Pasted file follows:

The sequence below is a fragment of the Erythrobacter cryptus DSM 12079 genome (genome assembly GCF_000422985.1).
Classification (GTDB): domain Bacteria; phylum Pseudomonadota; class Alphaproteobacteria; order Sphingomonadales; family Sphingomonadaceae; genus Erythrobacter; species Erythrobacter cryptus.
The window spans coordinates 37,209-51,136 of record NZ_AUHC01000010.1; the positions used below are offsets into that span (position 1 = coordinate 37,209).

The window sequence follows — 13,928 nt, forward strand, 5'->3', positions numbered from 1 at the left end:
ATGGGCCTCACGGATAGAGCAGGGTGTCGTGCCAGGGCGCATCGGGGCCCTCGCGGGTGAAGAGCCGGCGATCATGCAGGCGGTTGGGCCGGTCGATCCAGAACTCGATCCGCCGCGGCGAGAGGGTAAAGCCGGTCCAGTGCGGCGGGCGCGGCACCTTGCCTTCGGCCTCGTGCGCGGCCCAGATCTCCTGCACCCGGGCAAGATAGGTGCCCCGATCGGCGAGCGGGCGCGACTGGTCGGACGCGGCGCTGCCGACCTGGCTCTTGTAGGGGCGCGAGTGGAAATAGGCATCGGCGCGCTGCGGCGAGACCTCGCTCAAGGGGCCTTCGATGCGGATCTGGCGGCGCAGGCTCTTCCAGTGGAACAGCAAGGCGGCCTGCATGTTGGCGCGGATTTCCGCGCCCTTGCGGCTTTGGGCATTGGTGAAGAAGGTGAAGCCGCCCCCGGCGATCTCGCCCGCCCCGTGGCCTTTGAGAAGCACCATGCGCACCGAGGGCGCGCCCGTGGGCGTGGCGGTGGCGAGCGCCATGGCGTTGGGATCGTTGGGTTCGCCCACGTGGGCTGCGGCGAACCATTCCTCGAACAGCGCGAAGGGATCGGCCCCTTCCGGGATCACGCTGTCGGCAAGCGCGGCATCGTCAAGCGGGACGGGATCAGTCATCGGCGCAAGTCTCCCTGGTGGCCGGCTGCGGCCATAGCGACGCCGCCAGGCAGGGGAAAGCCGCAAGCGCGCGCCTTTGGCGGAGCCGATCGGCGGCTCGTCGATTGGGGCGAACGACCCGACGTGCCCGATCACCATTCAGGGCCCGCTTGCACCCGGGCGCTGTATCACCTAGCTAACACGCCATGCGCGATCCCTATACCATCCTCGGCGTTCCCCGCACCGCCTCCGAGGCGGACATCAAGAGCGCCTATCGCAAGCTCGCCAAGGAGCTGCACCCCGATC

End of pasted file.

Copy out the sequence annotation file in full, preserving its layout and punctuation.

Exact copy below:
The sequence below is a fragment of the Erythrobacter cryptus DSM 12079 genome (genome assembly GCF_000422985.1).
Classification (GTDB): domain Bacteria; phylum Pseudomonadota; class Alphaproteobacteria; order Sphingomonadales; family Sphingomonadaceae; genus Erythrobacter; species Erythrobacter cryptus.
The window spans coordinates 37,209-51,136 of record NZ_AUHC01000010.1; the positions used below are offsets into that span (position 1 = coordinate 37,209).

The window sequence follows — 13,928 nt, forward strand, 5'->3', positions numbered from 1 at the left end:
ATGGGCCTCACGGATAGAGCAGGGTGTCGTGCCAGGGCGCATCGGGGCCCTCGCGGGTGAAGAGCCGGCGATCATGCAGGCGGTTGGGCCGGTCGATCCAGAACTCGATCCGCCGCGGCGAGAGGGTAAAGCCGGTCCAGTGCGGCGGGCGCGGCACCTTGCCTTCGGCCTCGTGCGCGGCCCAGATCTCCTGCACCCGGGCAAGATAGGTGCCCCGATCGGCGAGCGGGCGCGACTGGTCGGACGCGGCGCTGCCGACCTGGCTCTTGTAGGGGCGCGAGTGGAAATAGGCATCGGCGCGCTGCGGCGAGACCTCGCTCAAGGGGCCTTCGATGCGGATCTGGCGGCGCAGGCTCTTCCAGTGGAACAGCAAGGCGGCCTGCATGTTGGCGCGGATTTCCGCGCCCTTGCGGCTTTGGGCATTGGTGAAGAAGGTGAAGCCGCCCCCGGCGATCTCGCCCGCCCCGTGGCCTTTGAGAAGCACCATGCGCACCGAGGGCGCGCCCGTGGGCGTGGCGGTGGCGAGCGCCATGGCGTTGGGATCGTTGGGTTCGCCCACGTGGGCTGCGGCGAACCATTCCTCGAACAGCGCGAAGGGATCGGCCCCTTCCGGGATCACGCTGTCGGCAAGCGCGGCATCGTCAAGCGGGACGGGATCAGTCATCGGCGCAAGTCTCCCTGGTGGCCGGCTGCGGCCATAGCGACGCCGCCAGGCAGGGGAAAGCCGCAAGCGCGCGCCTTTGGCGGAGCCGATCGGCGGCTCGTCGATTGGGGCGAACGACCCGACGTGCCCGATCACCATTCAGGGCCCGCTTGCACCCGGGCGCTGTATCACCTAGCTAACACGCCATGCGCGATCCCTATACCATCCTCGGCGTTCCCCGCACCGCCTCCGAGGCGGACATCAAGAGCGCCTATCGCAAGCTCGCCAAGGAGCTGCACCCCGATC